The phrase "jack of all trades and master of none" can apply to writers as well as anything else and I've always been suspicious of authors who switch genres, as they often prove less effective when they do so. Sometimes, however, it does work and having enjoyed Brian Ruckley's fantasy writings such as ''Fall of Thanes'', I found that he's equally as enjoyable when writing a crime thriller.
In 1820's Edinburgh, a man is found dead, apparently the victim of an animal attack. The trail leads Sergeant Adam Quire to a John Ruthven, who Quire quickly realises is lying to him about what he knows. Quire's suspicions are further confirmed when his superiors warn him away from digging too deeply into Ruthven and when he himself is attacked by a pack of dogs that appear to have been dead for some time. Quire links this to the recent spate of grave thefts that are providing subjects for the medical experiments and demonstrations being carried out in Edinburgh at that time.
Whilst the story is well done, it's the writing of the novel that really caught my attention. This is a beautifully paced novel, in a way that somehow matches the time period it is set in. It's a slower pace of life and this is wonderfully reflected in the relatively gentle pacing of the story. For those more used to modern crime thrillers where things are solved with a machine gun, it may seem a little slow, but what the pacing felt like to me here was completely authentic. Whilst characters may hurry from place to place, there is no sense of urgency and rushing around and it makes for an almost relaxing read, despite the gruesomeness of the contents.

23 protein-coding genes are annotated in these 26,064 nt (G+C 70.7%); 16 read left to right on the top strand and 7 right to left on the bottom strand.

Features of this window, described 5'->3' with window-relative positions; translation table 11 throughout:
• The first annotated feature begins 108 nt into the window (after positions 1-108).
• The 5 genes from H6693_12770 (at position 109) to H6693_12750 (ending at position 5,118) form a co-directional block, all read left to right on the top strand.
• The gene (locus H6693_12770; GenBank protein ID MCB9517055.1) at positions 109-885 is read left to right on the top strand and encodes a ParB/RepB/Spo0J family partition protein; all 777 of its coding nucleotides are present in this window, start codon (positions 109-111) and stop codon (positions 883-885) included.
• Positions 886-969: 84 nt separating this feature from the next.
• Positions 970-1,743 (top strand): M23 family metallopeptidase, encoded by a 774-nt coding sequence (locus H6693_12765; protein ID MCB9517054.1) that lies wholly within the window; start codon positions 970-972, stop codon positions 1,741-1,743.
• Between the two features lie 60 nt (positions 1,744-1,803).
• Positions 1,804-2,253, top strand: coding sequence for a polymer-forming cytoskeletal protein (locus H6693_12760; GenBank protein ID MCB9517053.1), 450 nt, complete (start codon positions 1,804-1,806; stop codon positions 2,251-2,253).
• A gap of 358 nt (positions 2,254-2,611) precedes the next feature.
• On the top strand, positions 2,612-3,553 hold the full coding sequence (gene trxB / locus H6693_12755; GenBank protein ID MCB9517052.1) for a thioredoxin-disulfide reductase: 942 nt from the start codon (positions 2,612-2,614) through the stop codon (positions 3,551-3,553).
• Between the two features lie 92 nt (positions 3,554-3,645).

The language used is perfect as well and helps with the pacing. The language here is well considered and again fits the time frame of the novel as well as the pacing of the story. All of the characters seem to consider their words and there are very few rash outbursts and none of the foul language that often appears in modern thrillers.
Ruckley's great writing extends to his characters. Adam Quire is an ideal hero - his determination makes you admire him yet his tragic past gives you room to sympathise for him. When he's badly treated you feel sorry for him, but you can't help but cheer him on. He may make mistakes, but his motives are pure and whilst his superiors may not like him, the reader does. In many ways, he reminds me of Ian Rankin's Rebus, determined to get the right outcome for his conscience rather than obeying the rules. Ruckley also writes Ruthven and Blegg as entirely unsympathetic characters, drawing a clear line between good and bad and helping the reader be even more considerate towards Quire.
What we end up with here is the ideal thriller for its setting. It may seem a little slow of pace for those used to modern crime novels, but for those who enjoy something with a little more meat to it, this is the perfect read. Every part of it works together wonderfully and whilst the concept of Rebus meets Frankenstein isn't terribly realistic, somehow it still feels quite believable. As good as I found Ruckley's fantasy writings, his crime writing is even better, especially when it can be found on the Amazon Marketplace from as little as £2.98. A master of all trades indeed.
This is a slightly amended version of a review previously published under my name at www.thebookbag.co.uk